While installing a new collar, CDFW investigators originally believed this wolf the original breed female, LAS01F, but upon further investigation, genetic data determined her identity as LAS0F9, one of LAS01F’s 2-year-old sexually mature offspring. Photo courtesy of CDFW

New Lassen Pack male sires two litters; five confirmed wolf kills in August and September

No one knows the fate the Lassen Pack’s original breeding male, but a the new wolf that replaced him has been busy — siring at least nine pups with two different females — according to a Wolf Management Update on the California Department of Fish and Wildlife website.

The Lassen Pack is California’s second contemporary pack, and the only currently known pack in the state.

CDFW investigators believe the pack now has three adults, three yearlings and nine pups with at least four new offspring this year from LAS09F.

That determination has been confirmed by “genetic analysis of numerous scats collected at several pup-rearing sites,” according to the update.

While researchers originally believed a breeding female captured and collared in June 2020 was LAS01F, genetic analysis led to the identification of newly collared wolf as LAS09F, a second breeding female — a 2-year-old female from the 2018 litter. This is the only collared member of the pack with a functioning satellite radio collar at the end of September.

Similarly, a yearling male captured and collared this summer was initially referred to as LAS03M, but through genetic analysis he has been identified as LAS13M — the 13th Lassen Pack member genetically and uniquely identified.

According to the update, LAS13M began to disperse from the Lassen Pack in mid-August. CDFW reports a black male wolf has been reported hanging around near the Lassen Pack, and LAS13M may be that previously lone wolf. Male wolves generally are very discriminating and avoid partners with whom they share genetic information, so it’s unlikely the new breeding male originated in the Lassen Pack.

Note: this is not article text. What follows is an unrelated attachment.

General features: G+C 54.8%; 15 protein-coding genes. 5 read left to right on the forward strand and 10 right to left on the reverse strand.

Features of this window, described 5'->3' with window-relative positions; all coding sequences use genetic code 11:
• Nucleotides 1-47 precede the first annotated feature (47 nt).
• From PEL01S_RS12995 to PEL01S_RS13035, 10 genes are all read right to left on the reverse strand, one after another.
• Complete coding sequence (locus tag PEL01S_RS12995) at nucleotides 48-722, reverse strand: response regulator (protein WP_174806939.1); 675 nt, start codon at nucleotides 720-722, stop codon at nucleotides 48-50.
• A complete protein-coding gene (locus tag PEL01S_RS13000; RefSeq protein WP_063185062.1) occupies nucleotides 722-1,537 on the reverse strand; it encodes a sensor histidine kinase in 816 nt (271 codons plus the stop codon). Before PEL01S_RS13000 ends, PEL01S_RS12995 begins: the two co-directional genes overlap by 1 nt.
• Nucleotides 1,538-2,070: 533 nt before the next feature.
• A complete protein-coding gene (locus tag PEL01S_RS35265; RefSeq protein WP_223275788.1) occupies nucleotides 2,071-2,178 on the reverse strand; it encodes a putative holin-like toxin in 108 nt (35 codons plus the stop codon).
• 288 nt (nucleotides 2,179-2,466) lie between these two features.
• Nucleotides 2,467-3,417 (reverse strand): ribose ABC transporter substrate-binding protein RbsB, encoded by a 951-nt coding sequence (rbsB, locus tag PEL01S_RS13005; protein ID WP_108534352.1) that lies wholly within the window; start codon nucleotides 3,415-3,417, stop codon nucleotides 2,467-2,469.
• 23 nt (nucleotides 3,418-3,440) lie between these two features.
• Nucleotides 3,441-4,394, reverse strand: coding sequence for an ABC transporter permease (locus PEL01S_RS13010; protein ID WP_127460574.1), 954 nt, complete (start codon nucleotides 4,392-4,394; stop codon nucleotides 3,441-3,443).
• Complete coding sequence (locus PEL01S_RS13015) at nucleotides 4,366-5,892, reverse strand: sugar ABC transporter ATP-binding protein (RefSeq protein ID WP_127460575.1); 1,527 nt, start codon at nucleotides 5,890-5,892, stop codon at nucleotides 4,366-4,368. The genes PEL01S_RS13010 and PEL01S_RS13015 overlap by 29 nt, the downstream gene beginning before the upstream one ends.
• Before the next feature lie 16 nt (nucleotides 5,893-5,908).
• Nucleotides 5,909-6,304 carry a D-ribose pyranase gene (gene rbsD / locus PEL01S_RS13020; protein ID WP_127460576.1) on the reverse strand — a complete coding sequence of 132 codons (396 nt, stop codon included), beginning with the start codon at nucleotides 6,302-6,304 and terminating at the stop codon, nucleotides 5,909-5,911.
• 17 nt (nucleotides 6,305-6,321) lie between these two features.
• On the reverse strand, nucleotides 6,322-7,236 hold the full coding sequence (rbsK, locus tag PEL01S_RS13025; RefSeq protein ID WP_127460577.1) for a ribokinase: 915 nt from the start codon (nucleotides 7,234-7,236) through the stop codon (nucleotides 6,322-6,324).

Satellite date indicates LAS13M spent some time in the pack’s home range, but he traveled to Modoc County in late September before entering Lake County, Oregon in early October.

“Because we have regularly detected dispersing wolves in California since December 2011, it is likely that a small number of uncollared dispersers exist in the north state exist at any moment in time,” CDFW reports.

According to the update, CDFW and USDA Wildlife Services investigated five suspected wolf depredations during the quarter — three in Lassen County (cow, Aug. 17, calf, Aug. 23 and calf, Sept. 15) and two in Plumas County (calf, Aug. 28 and calf, Sept. 5).

According to the update, “CDFW continues to receive and investigate reports of wolf presence from many parts of California. Public reports are an important tool for us. Report wolves or wolf sign on the CDFW Gray Wolf webpage at wildlife.ca.gov/Conservation/Mammals/Gray-Wolf/Sighting-Report.